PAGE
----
Beyond the Funding Game

Community funding often isn’t as transparent as it should be; games get played and thorny issues are sometimes unacknowledged and often unaddressed.

I explored some of this recently at a breakfast meeting with the Fundraising Institute in Auckland: – here is my presentation:

Beyond the game, through the thorny issues and towards thriving communities.”

The session was well received and interactive, and there were some great ideas generated by the 70+ attendees for addressing some of the issues discussed. These fell into four themes:

Explore new funding models – NZ community organisations are more dependent on grants than their US counterparts (36% of funding in NZ is from grants compared to 15% in the US.)   New approaches should be explored and some concrete examples were suggested, for example:

  • “Dragon’s den” type funding where community organisations present to multiple funders (as used by Ākina foundation for their Launchpad programme or The Funding Network)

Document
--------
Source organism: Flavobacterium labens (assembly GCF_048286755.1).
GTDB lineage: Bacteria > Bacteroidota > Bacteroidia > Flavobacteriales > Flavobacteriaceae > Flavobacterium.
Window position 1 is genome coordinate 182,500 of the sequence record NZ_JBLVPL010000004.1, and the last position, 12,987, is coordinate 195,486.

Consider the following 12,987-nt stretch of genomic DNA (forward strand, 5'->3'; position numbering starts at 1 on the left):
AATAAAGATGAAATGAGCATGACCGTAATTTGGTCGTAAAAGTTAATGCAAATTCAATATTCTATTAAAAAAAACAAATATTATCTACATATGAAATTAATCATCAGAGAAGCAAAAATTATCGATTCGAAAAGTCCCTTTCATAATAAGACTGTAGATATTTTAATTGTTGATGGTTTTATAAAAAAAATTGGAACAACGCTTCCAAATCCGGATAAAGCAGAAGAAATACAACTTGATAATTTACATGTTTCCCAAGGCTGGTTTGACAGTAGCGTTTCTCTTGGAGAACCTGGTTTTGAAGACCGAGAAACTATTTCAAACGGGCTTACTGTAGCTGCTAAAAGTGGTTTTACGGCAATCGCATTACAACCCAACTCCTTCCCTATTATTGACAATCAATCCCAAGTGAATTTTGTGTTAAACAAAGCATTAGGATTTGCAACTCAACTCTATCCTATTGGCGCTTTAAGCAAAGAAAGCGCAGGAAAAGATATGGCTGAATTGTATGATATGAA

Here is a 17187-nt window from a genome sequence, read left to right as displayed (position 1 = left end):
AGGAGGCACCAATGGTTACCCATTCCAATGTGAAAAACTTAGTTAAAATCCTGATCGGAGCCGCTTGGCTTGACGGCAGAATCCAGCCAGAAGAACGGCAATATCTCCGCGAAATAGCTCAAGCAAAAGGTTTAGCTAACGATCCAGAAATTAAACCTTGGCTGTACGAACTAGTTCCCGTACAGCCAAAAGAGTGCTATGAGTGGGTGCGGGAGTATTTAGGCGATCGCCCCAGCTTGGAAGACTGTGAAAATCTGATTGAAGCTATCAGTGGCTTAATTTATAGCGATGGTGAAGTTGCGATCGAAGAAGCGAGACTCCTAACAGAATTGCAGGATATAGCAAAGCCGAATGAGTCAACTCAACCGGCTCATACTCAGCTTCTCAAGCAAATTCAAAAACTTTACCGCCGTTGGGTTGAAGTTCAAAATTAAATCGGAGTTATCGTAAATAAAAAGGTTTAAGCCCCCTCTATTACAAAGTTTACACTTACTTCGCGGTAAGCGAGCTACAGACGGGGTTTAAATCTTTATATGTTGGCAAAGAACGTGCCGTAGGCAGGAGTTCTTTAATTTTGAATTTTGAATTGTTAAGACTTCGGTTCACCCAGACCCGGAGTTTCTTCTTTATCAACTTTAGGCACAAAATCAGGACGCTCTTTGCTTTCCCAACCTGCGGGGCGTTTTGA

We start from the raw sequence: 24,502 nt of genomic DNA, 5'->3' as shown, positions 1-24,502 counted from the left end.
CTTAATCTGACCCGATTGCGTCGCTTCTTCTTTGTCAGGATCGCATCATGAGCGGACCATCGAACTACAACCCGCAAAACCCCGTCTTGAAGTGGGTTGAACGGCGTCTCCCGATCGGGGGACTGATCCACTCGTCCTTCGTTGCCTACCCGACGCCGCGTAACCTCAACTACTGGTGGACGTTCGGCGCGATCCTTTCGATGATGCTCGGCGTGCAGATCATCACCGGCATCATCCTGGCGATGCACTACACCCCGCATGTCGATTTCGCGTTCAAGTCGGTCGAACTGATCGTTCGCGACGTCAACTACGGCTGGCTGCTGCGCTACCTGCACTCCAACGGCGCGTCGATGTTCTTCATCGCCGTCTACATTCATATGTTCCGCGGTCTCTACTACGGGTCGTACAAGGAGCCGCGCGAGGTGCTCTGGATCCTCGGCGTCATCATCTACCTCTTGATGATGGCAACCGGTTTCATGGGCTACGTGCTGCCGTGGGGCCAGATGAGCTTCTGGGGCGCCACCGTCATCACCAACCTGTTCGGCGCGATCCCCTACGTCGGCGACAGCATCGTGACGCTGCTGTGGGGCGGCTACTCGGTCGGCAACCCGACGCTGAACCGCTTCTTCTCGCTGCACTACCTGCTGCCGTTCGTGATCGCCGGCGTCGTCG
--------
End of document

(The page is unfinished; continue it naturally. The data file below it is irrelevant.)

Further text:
• “Cause-led” – where multiple organisations are funded to work together on an issue
  • Online portals where projects can be posted and funders browse for the ones that meet their requirements

Build better relationships – there are two components to this:

Community Organisation / Funder relationships: There were many calls for funders to meet face to face more often and to engage in real dialogue, both before and during the grant. This allows trust and partnership to develop, which in turn leads to a genuine, two-way exploration of impact and how it can be achieved and measured.  A relationship management approach where both organisations know who to contact was also recommended.  Finally, respect and acknowledgement also matter – as one person noted “a simple thank you for the time spent, whether you are successful or unsuccessful, is really important”.